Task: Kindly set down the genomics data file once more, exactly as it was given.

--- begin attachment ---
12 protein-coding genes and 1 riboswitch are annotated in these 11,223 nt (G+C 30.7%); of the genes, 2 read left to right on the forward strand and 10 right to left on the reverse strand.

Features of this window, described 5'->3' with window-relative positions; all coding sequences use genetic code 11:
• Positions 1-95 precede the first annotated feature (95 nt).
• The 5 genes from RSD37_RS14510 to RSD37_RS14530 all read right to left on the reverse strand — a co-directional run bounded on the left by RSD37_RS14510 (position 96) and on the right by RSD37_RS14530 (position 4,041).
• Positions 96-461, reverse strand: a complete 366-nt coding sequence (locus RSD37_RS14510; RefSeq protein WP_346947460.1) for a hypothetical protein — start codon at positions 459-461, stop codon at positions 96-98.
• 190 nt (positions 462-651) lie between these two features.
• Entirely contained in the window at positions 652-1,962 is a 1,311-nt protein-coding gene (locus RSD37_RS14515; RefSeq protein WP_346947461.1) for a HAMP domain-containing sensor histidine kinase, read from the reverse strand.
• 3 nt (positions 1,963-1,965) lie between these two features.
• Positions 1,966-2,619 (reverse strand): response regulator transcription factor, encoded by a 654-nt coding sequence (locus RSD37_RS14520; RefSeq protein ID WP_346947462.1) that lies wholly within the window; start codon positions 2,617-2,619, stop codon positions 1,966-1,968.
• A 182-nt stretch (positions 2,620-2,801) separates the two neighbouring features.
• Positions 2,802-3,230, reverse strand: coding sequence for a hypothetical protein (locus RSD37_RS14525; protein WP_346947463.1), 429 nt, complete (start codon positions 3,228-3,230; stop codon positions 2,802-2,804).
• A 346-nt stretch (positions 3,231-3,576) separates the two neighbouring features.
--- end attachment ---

12 protein-coding genes and 1 riboswitch are annotated in these 11,223 nt (G+C 30.7%); of the genes, 2 read left to right on the forward strand and 10 right to left on the reverse strand.

Features of this window, described 5'->3' with window-relative positions; all coding sequences use genetic code 11:
• Positions 1-95 precede the first annotated feature (95 nt).
• The 5 genes from RSD37_RS14510 to RSD37_RS14530 all read right to left on the reverse strand — a co-directional run bounded on the left by RSD37_RS14510 (position 96) and on the right by RSD37_RS14530 (position 4,041).
• Positions 96-461, reverse strand: a complete 366-nt coding sequence (locus RSD37_RS14510; RefSeq protein WP_346947460.1) for a hypothetical protein — start codon at positions 459-461, stop codon at positions 96-98.
• 190 nt (positions 462-651) lie between these two features.
• Entirely contained in the window at positions 652-1,962 is a 1,311-nt protein-coding gene (locus RSD37_RS14515; RefSeq protein WP_346947461.1) for a HAMP domain-containing sensor histidine kinase, read from the reverse strand.
• 3 nt (positions 1,963-1,965) lie between these two features.
• Positions 1,966-2,619 (reverse strand): response regulator transcription factor, encoded by a 654-nt coding sequence (locus RSD37_RS14520; RefSeq protein ID WP_346947462.1) that lies wholly within the window; start codon positions 2,617-2,619, stop codon positions 1,966-1,968.
• A 182-nt stretch (positions 2,620-2,801) separates the two neighbouring features.
• Positions 2,802-3,230, reverse strand: coding sequence for a hypothetical protein (locus RSD37_RS14525; protein WP_346947463.1), 429 nt, complete (start codon positions 3,228-3,230; stop codon positions 2,802-2,804).
• A 346-nt stretch (positions 3,231-3,576) separates the two neighbouring features.